My images fall into two distinct categories. They are either grabbed unplanned shots of a fleeting moment or ephemeral light. Alternatively, since the seasons govern life and death in the natural world, some can be planned weeks, or even months, in advance when I know the subject is most likely to be seen and then I can visualise the shot.
The aim of this irregular series is to explain – in 200 or less words – how I saw the image, how I lit and cropped it.
Our freshwater eels migrate down rivers to spawn in the sea. The first stage larva – the leptocephalus – is flattened and leaf-like. These change into the elvers or glass eels that migrate up rivers. They are most active at night, when fishermen on the River Severn catch them in large boat-shaped nets.
I realised the only way to capture the writhing glass eels and reveal the gills, heart and backbone within their transparent bodies, was in my studio. Using a small vertical tank – one of many I had designed to photograph aquatic life – two flash units were angled in obliquely behind the tank with a black velvet background. The composition was inevitably a fluid one since the bodies writhe incessantly. Using film, I shot on both 35mm and 6 x 6cm formats with no option to ‘chimp’ the shoot. Some frames failed because the elvers overlapped each other, but you only need a few.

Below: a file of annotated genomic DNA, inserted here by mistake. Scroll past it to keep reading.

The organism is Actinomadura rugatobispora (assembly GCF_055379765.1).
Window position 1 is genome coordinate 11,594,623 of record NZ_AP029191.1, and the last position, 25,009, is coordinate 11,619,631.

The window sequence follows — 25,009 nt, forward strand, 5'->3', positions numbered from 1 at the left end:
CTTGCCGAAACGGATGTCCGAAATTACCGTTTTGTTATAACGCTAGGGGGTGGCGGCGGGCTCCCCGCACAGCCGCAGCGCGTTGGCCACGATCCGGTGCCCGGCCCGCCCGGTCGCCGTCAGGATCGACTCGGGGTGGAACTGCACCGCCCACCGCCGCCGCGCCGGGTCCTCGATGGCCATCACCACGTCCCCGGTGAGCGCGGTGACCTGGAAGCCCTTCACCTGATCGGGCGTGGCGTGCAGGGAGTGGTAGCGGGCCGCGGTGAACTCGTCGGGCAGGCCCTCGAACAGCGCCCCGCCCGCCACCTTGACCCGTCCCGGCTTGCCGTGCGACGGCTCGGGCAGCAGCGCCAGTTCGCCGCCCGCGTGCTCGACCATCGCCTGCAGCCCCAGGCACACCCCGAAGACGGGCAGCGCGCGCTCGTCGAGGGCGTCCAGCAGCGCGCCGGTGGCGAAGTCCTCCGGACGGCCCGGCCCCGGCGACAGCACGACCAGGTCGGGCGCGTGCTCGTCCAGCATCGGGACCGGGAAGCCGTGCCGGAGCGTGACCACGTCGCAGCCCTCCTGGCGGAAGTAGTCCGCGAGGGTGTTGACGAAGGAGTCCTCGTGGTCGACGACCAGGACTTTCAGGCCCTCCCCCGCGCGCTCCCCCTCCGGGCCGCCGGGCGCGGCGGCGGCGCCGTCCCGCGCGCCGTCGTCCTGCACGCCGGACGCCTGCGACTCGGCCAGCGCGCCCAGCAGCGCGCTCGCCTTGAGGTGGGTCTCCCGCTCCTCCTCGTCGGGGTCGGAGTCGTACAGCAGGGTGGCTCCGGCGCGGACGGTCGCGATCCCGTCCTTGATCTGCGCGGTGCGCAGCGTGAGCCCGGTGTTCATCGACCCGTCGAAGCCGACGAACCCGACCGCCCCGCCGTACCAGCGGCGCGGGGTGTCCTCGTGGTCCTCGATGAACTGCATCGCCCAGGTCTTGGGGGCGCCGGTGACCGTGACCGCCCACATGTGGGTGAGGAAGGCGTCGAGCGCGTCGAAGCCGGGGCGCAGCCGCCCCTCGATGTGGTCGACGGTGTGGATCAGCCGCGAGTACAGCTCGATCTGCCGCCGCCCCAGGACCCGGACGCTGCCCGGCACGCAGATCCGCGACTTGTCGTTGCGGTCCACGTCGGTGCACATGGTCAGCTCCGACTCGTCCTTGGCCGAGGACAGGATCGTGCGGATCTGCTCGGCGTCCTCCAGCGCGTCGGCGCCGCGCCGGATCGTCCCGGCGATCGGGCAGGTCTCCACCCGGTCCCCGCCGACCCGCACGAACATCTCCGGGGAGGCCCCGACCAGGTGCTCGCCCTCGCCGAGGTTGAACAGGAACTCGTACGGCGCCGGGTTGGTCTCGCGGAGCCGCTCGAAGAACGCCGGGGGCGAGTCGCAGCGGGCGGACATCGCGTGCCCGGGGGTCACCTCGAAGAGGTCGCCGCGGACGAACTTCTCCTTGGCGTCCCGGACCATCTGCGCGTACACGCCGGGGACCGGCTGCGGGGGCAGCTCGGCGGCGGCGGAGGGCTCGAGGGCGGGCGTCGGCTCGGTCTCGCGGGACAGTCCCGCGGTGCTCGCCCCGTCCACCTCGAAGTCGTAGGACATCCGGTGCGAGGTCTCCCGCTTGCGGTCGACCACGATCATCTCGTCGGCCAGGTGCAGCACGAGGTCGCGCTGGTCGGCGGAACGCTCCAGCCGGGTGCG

This image has been used in textbooks, in articles about migrating animals and for ID in an aquarium display. The vertical format has negative space at the top for a masthead. Now that 45 years have elapsed, I doubt I could improve on the shot today.
This is a revised and shortened version of a much longer one that originally appeared in Nikon Owner Magazine http://www.nikonownermagazine.com/